Larry Gilmer is a coach. Larry Gilmer is a teacher of young men. Larry Gilmer is a superhero to those around him. Just listen to what his former players and colleagues had to say about him. What they remembered from their time in his “class” had nothing to do with wins and losses. What made an impact on their lives was his character, how he treated his players, how he consistently told them he loved them.
What we do as educators goes far beyond academics. Teaching foundational skills is important, yes. We should consistently pursue excellence in our instructional practices, helping every student master the academic standards. But we have to remember that our impact far exceeds what our students learn in reading, writing, math, and science.
What will my students remember from their time in my class and school, besides vocabulary definitions, the stages of The Water Cycle, and how to add fractions with unlike denominators? What will your students remember?
Don’t think our students are watching our every move? Watch this short story about what one of my former students remembered about me. What will yours remember?
Have you ever thought back to what life was like before the Internet, before the completely connected world we live in today? The other day I was thinking back to when I was getting my undergraduate degree, back in the early 90’s. I was remembering what it was like having to write a research paper. I had to go to the campus library, sit down at one of the research computers (with a monochrome monitor), type in a search term, scan the results, and then hope the library had the scholarly journals containing any promising articles. For the record, the library did not typically have what looked like the really good articles -- very frustrating. If the journal was in the building, I’d have to find it, stand in line at the copy machine, and photocopy the article before returning the journal to the shelf. A very long and tedious process, not to mention expensive (at least for a college student).
Compare that to today. If I needed to write a paper, I wouldn’t be required to go anywhere near a library, unless I was looking for a quiet place to write. All of my research could be done from my dining room table on my laptop. Or sitting on the couch with my iPad. Heck, it could be done anywhere in the world using the smartphone in the palm of my hand.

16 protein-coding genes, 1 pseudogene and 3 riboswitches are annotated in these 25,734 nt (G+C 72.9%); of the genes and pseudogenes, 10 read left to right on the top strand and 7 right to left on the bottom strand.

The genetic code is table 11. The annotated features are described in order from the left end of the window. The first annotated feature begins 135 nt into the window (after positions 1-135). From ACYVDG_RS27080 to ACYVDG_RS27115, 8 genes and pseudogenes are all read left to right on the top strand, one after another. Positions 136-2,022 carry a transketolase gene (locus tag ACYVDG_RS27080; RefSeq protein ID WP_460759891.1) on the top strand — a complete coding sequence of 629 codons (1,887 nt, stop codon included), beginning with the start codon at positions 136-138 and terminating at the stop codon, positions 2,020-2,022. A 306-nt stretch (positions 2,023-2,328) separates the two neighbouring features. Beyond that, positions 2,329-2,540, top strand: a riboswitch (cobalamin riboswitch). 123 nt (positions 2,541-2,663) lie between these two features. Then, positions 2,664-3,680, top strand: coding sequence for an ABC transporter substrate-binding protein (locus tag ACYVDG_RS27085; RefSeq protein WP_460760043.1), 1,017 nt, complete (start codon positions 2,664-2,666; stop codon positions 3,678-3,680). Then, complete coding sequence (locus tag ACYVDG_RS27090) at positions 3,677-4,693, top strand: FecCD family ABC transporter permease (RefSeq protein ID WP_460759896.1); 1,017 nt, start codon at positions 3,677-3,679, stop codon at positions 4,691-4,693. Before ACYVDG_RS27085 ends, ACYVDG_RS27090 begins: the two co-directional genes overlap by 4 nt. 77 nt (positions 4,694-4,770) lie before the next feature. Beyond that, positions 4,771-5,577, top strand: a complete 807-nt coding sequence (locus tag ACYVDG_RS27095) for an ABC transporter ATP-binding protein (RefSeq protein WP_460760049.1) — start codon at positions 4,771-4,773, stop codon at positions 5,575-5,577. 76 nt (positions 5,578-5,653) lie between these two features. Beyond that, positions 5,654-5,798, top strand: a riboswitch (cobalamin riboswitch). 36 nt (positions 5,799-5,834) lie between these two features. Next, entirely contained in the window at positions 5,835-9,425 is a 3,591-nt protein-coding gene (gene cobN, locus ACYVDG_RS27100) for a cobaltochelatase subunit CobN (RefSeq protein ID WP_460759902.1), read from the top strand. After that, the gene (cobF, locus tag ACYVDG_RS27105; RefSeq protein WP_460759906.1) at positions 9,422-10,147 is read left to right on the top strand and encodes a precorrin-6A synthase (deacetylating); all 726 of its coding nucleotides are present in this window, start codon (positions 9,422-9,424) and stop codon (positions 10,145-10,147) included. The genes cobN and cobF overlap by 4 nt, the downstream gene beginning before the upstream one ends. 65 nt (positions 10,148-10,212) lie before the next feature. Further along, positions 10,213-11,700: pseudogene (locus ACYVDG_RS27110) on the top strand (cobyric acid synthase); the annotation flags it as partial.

How often have you asked a question about something and within seconds had the answer, thanks to your phone and Google? For example, while driving the other day, a Genesis song came on the radio. I wondered aloud who, besides Phil Collins, were members of the band. Within seconds my wife had the answer up on her phone. Amazing!
Miss that amazing play from the game last night? No problem. The ESPN website or app has you covered. Didn’t see the amazing American Idol audition everyone’s talking about? YouTube to the rescue.
We live in the Information Age, with the world’s knowledge and resources at our fingertips. The phone in your purse or pocket has more computing power than all of NASA at the time of the lunar landing in 1969. If you’re looking for some piece of information, chances are you’ll find it.
So my question is this -- Are you sharing what you have with the world? With all of the information and resources available online, are you a contributing member? Because the fact is, right now, somewhere in the world, someone is online searching for what you have. A lesson plan. A project idea. A teaching tip. A blog post. A picture of your classroom or school. An encouraging thought. What you have can be exactly what someone else is looking for.
My #oneword2016, part of the #YourEdustory challenge, is share. This isn’t my first blog post about the idea of sharing, and it probably won’t be the last. As much as I’m writing to encourage others, this post is also serving as a needed reminder for myself. It’s not about “My idea is the best” or “You need to do this if you want to improve.” It’s about putting it out there and letting others decide to take it or leave it. But what if that one idea, that one thought you have would make all the difference in the world to someone in need of some inspiration or encouragement? As I’ve written before, do not underestimate your influence.
One of the great things about Google Forms is that the information submitted through the form is populated in a spreadsheet. All the data in one location, easily sortable. You can even share the spreadsheet with others so they can see and use the information.
But as great as spreadsheets are, somethings they can be a little overwhelming to view, especially if they are filled with many fields containing a lot of information. What if you wanted each form response recorded in a separate, well-organized document, a document that could automatically be created and saved in your Google Drive as well as sent to the person who submitted the form? Enter the free Google Sheets add-on autoCrat.
As I wrote in a previous post, my teachers use two Google Forms to submit their agendas for and notes from their weekly Professional Learning Community (PLC) meetings. With autoCrat, not only will I receive the submitted information in the forms' corresponding spreadsheets, but now both the teachers and I will receive the agendas and notes in separate, printable, easy-to-ready documents.
To see exactly how to use autoCrat and how it can take your Google Forms and Sheets to the next level, watch the tutorial below. Hope it's helpful!
Brent has worked in the field of education as a teacher and administrator for over 20 years. He is currently Principal of Alta Murrieta Elementary School in Murrieta, California. Read more about Brent here.